Christmas in Germany – an adventure for all the senses

When Germany's town centres are adorned in Christmas decorations; when streets and market squares are transformed into a sea of lights; when the air is filled with the scent of gingerbread, baked apples and roasted almonds – you know Christmas is around the corner. A celebration of family and a time of reflection, peace and tradition. The Advent period, which begins on 3rd December this year, is rich with anticipation and preparation. A visit to a Christmas market is a must, where you'll find beautiful and enchanting regional handicrafts and festive delicacies. It's the time for mulled wine or children's punch, and for a wide variety of gifts, but also for winter fun. Venture out into the snow, for a hike and some sledging! Be inspired by our tips on Christmas markets, winter fun and the most beautiful customs and traditions.

Get in the festive mood with our chosen Christmas carols, or try your hand at baking gingerbread and stollen. In our podcast, travel experts also reveal their tips for the Christmas period.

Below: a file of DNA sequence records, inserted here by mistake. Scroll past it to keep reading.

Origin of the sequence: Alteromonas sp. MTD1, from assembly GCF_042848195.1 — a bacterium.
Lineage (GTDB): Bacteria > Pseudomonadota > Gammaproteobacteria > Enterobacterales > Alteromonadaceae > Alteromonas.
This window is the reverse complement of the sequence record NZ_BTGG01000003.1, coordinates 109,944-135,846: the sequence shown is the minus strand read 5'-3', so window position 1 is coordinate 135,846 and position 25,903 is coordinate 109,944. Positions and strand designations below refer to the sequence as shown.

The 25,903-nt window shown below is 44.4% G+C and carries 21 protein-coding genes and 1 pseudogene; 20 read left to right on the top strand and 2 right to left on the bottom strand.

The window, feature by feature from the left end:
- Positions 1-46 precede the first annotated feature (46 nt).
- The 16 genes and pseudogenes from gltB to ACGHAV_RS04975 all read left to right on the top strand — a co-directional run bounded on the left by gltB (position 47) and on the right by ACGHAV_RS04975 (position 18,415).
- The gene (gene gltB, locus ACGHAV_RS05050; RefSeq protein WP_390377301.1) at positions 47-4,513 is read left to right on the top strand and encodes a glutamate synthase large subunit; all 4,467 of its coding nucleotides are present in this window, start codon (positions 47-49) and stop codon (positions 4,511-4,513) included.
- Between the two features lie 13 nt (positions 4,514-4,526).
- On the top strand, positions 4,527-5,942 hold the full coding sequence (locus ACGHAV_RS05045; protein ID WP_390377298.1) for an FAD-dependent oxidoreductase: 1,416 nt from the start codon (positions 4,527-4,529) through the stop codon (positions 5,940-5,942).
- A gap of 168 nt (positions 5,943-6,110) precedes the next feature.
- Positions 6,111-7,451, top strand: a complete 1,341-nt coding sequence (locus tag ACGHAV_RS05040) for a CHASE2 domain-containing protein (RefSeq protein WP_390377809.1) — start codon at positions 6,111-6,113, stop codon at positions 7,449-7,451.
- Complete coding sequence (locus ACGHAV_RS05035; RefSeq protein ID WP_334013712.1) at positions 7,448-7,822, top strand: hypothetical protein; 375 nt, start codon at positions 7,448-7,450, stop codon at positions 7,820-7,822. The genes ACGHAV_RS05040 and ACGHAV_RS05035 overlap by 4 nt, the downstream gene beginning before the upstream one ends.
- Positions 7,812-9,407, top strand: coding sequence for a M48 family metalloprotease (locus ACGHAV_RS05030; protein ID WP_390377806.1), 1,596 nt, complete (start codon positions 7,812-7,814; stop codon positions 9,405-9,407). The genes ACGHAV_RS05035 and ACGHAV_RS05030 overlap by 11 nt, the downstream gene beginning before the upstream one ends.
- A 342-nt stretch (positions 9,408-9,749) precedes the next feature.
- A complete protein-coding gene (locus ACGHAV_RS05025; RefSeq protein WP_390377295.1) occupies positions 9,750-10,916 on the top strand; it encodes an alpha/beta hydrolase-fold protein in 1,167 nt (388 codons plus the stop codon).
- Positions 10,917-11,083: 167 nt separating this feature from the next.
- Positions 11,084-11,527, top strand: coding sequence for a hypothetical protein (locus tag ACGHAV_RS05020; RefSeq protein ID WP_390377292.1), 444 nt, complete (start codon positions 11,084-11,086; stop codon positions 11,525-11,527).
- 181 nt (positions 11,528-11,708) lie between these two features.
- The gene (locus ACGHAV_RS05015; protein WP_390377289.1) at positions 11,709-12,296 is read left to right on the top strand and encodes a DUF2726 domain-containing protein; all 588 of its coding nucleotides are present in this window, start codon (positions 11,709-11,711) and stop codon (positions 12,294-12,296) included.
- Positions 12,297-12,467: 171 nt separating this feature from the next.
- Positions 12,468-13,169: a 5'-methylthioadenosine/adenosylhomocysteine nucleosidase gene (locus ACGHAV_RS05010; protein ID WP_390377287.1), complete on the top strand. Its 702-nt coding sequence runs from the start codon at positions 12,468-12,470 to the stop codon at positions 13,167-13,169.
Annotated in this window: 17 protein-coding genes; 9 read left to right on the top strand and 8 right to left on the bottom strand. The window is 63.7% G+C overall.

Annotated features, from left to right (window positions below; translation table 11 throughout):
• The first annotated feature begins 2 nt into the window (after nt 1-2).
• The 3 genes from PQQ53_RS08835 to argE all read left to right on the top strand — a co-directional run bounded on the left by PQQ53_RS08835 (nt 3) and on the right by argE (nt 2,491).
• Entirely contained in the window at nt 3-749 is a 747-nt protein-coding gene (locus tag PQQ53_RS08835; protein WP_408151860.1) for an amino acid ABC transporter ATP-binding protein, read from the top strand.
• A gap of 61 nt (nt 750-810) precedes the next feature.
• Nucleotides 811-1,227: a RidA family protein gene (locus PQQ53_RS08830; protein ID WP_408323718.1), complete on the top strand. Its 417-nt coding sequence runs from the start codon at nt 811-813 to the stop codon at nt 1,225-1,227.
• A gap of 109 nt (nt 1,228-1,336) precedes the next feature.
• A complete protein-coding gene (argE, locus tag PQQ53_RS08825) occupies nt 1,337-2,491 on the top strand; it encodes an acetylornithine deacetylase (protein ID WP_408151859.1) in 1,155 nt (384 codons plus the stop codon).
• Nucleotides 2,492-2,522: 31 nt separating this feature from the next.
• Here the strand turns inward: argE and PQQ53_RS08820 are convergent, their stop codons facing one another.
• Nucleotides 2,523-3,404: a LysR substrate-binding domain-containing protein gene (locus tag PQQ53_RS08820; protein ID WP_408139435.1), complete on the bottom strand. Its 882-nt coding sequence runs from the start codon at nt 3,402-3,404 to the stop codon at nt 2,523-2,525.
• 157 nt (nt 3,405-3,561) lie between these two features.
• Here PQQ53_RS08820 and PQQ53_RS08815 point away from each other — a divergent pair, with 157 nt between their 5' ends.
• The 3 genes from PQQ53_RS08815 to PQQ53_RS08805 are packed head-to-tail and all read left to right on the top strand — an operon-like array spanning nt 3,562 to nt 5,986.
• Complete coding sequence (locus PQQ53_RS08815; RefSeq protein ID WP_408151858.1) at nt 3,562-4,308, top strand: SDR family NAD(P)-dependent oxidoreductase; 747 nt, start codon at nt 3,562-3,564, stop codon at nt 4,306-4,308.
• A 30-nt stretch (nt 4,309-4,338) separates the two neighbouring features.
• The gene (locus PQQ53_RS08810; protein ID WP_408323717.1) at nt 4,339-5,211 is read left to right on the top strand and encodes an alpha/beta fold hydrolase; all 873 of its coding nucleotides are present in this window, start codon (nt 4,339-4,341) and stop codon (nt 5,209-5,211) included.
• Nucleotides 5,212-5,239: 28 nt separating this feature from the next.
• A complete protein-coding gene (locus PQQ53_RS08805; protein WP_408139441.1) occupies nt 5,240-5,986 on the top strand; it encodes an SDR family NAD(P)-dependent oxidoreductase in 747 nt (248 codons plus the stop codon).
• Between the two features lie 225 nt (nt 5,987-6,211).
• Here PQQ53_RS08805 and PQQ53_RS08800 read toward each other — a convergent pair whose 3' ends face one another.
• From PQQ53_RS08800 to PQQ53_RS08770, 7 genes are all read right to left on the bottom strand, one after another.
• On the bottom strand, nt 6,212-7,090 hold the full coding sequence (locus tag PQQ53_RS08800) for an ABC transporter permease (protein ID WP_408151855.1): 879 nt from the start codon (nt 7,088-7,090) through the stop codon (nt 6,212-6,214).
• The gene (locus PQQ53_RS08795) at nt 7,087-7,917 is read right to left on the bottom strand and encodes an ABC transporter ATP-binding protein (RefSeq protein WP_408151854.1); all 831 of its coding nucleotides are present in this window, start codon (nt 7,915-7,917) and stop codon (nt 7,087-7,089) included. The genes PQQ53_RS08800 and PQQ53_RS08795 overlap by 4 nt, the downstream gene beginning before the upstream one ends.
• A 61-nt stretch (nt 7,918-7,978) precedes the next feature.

This is where things get festive

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Christmas sparkle in Thuringia

Pickles, baubles and more

In Thuringia, glittering Christmas traditions emerged that are now embraced worldwide: from the Christmas tree to baubles, and even Christmas carols. What other whimsical things are still to be discovered here?

We'll tell you.

Baking traditional Christmas biscuits

No other holiday is associated with quite so many traditional family recipes for delicious sweet treats as is Christmas. For children, baking biscuits together at home is one of the best parts of Advent. Every region in Germany has its own special culinary delights, many of which are popular throughout the country: baked apples, Nuremberg Lebkuchen gingerbread, and Dresden Christstollen are among the most famous. Advent means it's time for baking! Here are some of our favourite recipes.